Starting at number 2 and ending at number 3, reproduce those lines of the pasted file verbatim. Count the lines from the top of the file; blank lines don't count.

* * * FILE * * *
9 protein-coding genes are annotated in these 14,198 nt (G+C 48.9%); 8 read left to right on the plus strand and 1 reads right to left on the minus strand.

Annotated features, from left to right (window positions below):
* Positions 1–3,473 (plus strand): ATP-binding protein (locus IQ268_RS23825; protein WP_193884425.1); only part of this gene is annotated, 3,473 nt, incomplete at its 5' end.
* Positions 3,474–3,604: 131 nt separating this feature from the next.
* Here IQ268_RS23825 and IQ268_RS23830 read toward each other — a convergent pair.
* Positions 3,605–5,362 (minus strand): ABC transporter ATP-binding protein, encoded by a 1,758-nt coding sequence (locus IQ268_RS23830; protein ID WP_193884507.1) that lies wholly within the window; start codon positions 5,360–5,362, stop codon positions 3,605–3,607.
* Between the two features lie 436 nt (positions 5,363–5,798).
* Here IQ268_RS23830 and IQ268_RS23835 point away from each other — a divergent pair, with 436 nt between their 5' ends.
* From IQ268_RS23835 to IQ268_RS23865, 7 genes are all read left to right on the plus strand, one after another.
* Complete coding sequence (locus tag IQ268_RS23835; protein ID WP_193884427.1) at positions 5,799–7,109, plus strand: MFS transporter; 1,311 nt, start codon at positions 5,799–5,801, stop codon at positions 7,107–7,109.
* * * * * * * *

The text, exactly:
Annotated features, from left to right (window positions below):
* Positions 1–3,473 (plus strand): ATP-binding protein (locus IQ268_RS23825; protein WP_193884425.1); only part of this gene is annotated, 3,473 nt, incomplete at its 5' end.